What is the name of dsRNA (or DNA) where all component strands are identical (i.e. where the complex consists of multiple copies of the same ssRNA)?

Example: 2 identical ssRNAs forming a dsRNA

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Furthermore, is there a different name for it depending on the degree of complementarity (full Watson-Crick complementarity vs. full complementarity with non-Watson-Crick basepairs vs. lower complementarity due to bulges etc)?

My thoughts

You probably wouldn't say "RNA homo n-mer" (for the example above "homo dimer/2-mer") since I assume that would be referring to a 2-nucleotide long ssRNA?

Can you use the terms dimer, trimer, tetramer, 5-mer, 6-mer etc in multiple ways; (a) referring to the binding of nucleotides to each other to form a polymer/n-mer of nucleotides i.e. polyribonucleic acid, and (b) to whole ssRNA or dsRNA binding to each other to form a "dimer"?

You also probably wouldn't refer to it as a "homo duplex" since that refers to something related to chromosomal crossover.

  • 1
    $\begingroup$ Welcome to Biology.SE! A few comment to your questions: 1) dsRNA is very rare, afaik it only occurs almost exclusively in some viral genomes; unless you include self-basepairing in structural elemnts 2) As long as there is complete base pairing something like this would be a palindromic sequence, however that term is also used for short elements within a long DNA strand, and doesn't necessarily imply that actual DNA molecule is double stranded. $\endgroup$ – Nicolai Nov 22 '18 at 12:37

Such a nucleic acid sequence is described as a palindrome or palindromic.

Wikipedia has an entry for palindromic sequence in which it is defined as:

A palindromic sequence is a nucleic acid sequence on double-stranded DNA or RNA wherein reading 5′ (five-prime) to 3′ (three prime) forward on one strand matches the sequence reading 5′ to 3′ on the complementary strand with which it forms a double helix. This definition of palindrome thus depends on complementary strands being palindromic of each other.

It should be noted that this is a description (rather than a name) that is usually applied to segments of larger nucleic acid molecules or to synthetic constructs. I am not aware of a generic name for short dsRNA (or dsDNA) like the one in the question as they are not, to my knowledge, found in Nature and so there has been no reason to devise a name for them. Thus, there are no names for variants either. If you wish to write an article about such things you would need to invent your own terms, but keep well clear of ‘-mers’ (see use of e.g. tetramer).

The sequence presented in the question does not conform to the Wikipedia definition, above, as it has a central mismatch and is therefore not a perfect double-helix. However, as the use of the term palindrome for nucleic acids is a somewhat cavalier extension of the general use of the English word palindrome (an example of which is “ABLE WAS I ERE I SAW ELBA”), I would regard a further minor modification of the Wikipedia author’s definition as unexceptionable.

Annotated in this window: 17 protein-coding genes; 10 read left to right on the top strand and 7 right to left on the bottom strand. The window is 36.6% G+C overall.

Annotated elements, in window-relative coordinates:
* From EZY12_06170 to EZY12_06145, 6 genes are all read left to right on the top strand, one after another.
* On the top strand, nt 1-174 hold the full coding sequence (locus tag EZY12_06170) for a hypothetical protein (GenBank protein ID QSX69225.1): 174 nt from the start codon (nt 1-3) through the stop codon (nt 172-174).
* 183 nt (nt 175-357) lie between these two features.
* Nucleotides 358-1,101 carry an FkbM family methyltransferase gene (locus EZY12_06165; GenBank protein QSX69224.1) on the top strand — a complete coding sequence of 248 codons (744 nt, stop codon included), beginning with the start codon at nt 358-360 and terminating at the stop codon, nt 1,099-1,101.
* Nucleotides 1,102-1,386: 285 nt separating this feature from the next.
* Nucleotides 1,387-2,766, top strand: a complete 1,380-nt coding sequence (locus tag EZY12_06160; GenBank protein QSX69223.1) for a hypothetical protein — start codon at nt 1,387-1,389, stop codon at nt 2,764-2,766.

• $\begingroup$ Note that the biological palindromic sequence does not quite match the general meaning of palindrome. The DNA sequence is complementary to its reverse, whereas the normal palindrome is the same as its reverse. $\endgroup$ – mgkrebbs Nov 22 '18 at 17:43
  • $\begingroup$ @mgkrebbs — Yes. But I did note that, didn't I? I wrote "the use of the term palindrome for nucleic acids is an extension of the general meaning of the English word palindrome" and gave a reference to and example of the general meaning of the word, that can be compared to the example in the question for NAs and the reference I provided for that. However, it is worth emphasizing to those not familiar with Napoleonic English. $\endgroup$ – David Nov 22 '18 at 17:55
  • $\begingroup$ I don't agree that palindromic sequence is an extension of the normal word meaning of palindromic because it (in general) violates the one central meaning of palindrome, that its reverse is the same. Since it completely throws out the core meaning and is in conflict with the normal meaning, it is not an extension but rather an alternative meaning. (Palindromes of course have no known biological significance, unlike palindromic sequences.) $\endgroup$ – mgkrebbs Nov 22 '18 at 18:12
  • $\begingroup$ @mgkrebbs — From a linguistic point of view the "use" of the word has certainly been "extended" — from a single string of characters to two strings having special properties in two-dimensions. Only if the 3' end of the first string is joined to the 5' end of the second string do you have a palindrome.in the original sense. I've tried a modification of my own in this spirit, but do suggest alternatives. $\endgroup$ – David Nov 22 '18 at 18:49

The specific sequence you have posted is not strictly a palindrome since the reverse complement of the top strand is not the same as the bottom strand. Although there is no central body making these definitions, a better term, in my opinion, would be inverted repeat, of which palindromes are a subset (inverted repeats with no intervening sequence). Of course, the final say would be its predominant usage in the literature (of which I am not overly familiar).

Furthermore, the specific sequence you have shown forms an internal loop, though there is no requirement that internal loops be formed from inverted repeats.

  • $\begingroup$ Yes. That's another way of looking at it. $\endgroup$ – David Nov 23 '18 at 22:53
  • $\begingroup$ …although the description "inverted repeat with intervening sequence" does not capture the mismatch of identical bases in the intervening sequence, which palindrome actually does. $\endgroup$ – David Nov 24 '18 at 14:41

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